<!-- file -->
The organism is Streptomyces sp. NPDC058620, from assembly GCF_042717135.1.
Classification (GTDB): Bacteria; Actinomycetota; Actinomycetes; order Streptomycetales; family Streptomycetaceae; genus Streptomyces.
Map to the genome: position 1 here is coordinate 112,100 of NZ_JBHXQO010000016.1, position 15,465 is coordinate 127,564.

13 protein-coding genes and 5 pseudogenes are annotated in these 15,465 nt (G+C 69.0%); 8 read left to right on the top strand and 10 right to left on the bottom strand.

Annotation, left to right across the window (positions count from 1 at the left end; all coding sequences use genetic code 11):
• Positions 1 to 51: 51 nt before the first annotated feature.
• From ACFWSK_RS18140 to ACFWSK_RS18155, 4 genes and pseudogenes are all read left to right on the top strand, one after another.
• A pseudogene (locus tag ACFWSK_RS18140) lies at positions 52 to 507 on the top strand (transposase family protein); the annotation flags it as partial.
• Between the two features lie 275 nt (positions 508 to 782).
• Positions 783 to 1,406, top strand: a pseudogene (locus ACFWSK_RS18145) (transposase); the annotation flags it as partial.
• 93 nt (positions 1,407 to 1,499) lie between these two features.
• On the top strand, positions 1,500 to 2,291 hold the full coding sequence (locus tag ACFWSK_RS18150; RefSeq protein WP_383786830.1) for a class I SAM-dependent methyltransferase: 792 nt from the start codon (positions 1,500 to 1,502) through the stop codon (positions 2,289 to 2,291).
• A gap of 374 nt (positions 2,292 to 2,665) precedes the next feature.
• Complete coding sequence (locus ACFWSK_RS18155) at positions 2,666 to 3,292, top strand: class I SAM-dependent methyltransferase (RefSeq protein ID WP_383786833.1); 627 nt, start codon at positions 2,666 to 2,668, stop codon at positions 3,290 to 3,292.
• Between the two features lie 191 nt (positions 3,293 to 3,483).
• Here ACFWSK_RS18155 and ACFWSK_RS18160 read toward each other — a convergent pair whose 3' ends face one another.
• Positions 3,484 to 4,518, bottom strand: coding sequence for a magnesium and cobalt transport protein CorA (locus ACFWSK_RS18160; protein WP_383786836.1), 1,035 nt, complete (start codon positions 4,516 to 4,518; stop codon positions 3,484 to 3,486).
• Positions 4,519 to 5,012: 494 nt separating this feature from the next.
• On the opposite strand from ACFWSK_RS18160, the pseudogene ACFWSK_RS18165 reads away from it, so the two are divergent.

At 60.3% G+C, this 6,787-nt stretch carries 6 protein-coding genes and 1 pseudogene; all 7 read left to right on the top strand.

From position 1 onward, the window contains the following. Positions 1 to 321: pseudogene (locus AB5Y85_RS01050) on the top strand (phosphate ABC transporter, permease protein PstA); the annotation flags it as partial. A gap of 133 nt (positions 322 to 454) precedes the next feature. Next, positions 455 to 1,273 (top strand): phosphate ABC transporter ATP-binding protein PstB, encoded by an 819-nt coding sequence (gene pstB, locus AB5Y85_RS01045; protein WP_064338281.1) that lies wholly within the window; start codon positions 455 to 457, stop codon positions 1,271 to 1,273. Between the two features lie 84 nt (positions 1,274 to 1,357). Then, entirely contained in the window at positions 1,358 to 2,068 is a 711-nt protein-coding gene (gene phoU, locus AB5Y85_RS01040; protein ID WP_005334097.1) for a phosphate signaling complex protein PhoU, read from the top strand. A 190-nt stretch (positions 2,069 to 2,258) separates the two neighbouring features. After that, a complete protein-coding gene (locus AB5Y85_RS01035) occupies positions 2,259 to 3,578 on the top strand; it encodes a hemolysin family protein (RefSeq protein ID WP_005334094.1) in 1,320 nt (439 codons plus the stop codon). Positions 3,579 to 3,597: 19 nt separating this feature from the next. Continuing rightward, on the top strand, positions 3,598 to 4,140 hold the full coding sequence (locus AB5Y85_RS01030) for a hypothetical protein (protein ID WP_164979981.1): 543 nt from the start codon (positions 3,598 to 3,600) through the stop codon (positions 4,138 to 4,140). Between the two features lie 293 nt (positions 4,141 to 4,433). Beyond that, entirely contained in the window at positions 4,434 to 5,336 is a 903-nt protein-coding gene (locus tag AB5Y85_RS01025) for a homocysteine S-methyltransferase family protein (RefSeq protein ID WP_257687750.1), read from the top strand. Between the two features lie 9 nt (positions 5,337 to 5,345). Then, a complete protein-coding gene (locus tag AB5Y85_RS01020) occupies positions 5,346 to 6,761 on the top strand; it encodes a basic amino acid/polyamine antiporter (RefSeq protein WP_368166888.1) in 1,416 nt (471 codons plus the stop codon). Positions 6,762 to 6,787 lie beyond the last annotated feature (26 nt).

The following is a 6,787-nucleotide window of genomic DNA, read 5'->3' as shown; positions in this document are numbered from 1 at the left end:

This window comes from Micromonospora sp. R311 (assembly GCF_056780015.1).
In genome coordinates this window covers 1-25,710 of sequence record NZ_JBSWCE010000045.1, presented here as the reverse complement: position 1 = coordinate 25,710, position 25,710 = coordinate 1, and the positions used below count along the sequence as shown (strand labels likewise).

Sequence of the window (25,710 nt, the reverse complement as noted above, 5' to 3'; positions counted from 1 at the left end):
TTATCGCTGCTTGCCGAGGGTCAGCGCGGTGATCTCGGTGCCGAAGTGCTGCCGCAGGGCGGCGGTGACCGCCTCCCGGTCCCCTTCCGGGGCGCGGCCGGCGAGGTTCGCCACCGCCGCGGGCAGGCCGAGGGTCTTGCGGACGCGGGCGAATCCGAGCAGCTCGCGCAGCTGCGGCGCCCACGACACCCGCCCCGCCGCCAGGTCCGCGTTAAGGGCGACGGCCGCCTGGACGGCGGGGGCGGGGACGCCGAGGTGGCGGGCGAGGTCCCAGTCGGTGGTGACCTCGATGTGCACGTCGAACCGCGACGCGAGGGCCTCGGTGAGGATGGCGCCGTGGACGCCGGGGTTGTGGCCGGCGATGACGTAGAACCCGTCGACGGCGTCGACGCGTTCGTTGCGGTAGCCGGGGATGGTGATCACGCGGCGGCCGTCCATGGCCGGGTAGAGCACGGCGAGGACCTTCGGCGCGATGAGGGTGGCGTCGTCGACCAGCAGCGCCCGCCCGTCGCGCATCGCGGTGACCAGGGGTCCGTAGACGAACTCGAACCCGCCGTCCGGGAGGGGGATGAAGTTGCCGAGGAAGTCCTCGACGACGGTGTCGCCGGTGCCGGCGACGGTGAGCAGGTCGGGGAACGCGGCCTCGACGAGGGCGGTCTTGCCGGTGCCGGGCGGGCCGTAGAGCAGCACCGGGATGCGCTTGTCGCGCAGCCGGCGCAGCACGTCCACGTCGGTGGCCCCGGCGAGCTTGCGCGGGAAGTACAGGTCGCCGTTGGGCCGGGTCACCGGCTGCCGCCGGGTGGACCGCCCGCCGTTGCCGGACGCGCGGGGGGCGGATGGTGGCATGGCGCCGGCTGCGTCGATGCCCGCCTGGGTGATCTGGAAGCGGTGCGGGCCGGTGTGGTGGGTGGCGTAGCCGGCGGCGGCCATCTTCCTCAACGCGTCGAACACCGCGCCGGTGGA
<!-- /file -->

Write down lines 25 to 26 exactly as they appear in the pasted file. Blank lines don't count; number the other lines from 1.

Sequence of the window (25,710 nt, the reverse complement as noted above, 5' to 3'; positions counted from 1 at the left end):
TTATCGCTGCTTGCCGAGGGTCAGCGCGGTGATCTCGGTGCCGAAGTGCTGCCGCAGGGCGGCGGTGACCGCCTCCCGGTCCCCTTCCGGGGCGCGGCCGGCGAGGTTCGCCACCGCCGCGGGCAGGCCGAGGGTCTTGCGGACGCGGGCGAATCCGAGCAGCTCGCGCAGCTGCGGCGCCCACGACACCCGCCCCGCCGCCAGGTCCGCGTTAAGGGCGACGGCCGCCTGGACGGCGGGGGCGGGGACGCCGAGGTGGCGGGCGAGGTCCCAGTCGGTGGTGACCTCGATGTGCACGTCGAACCGCGACGCGAGGGCCTCGGTGAGGATGGCGCCGTGGACGCCGGGGTTGTGGCCGGCGATGACGTAGAACCCGTCGACGGCGTCGACGCGTTCGTTGCGGTAGCCGGGGATGGTGATCACGCGGCGGCCGTCCATGGCCGGGTAGAGCACGGCGAGGACCTTCGGCGCGATGAGGGTGGCGTCGTCGACCAGCAGCGCCCGCCCGTCGCGCATCGCGGTGACCAGGGGTCCGTAGACGAACTCGAACCCGCCGTCCGGGAGGGGGATGAAGTTGCCGAGGAAGTCCTCGACGACGGTGTCGCCGGTGCCGGCGACGGTGAGCAGGTCGGGGAACGCGGCCTCGACGAGGGCGGTCTTGCCGGTGCCGGGCGGGCCGTAGAGCAGCACCGGGATGCGCTTGTCGCGCAGCCGGCGCAGCACGTCCACGTCGGTGGCCCCGGCGAGCTTGCGCGGGAAGTACAGGTCGCCGTTGGGCCGGGTCACCGGCTGCCGCCGGGTGGACCGCCCGCCGTTGCCGGACGCGCGGGGGGCGGATGGTGGCATGGCGCCGGCTGCGTCGATGCCCGCCTGGGTGATCTGGAAGCGGTGCGGGCCGGTGTGGTGGGTGGCGTAGCCGGCGGCGGCCATCTTCCTCAACGCGTCGAACACCGCGCCGGTGGA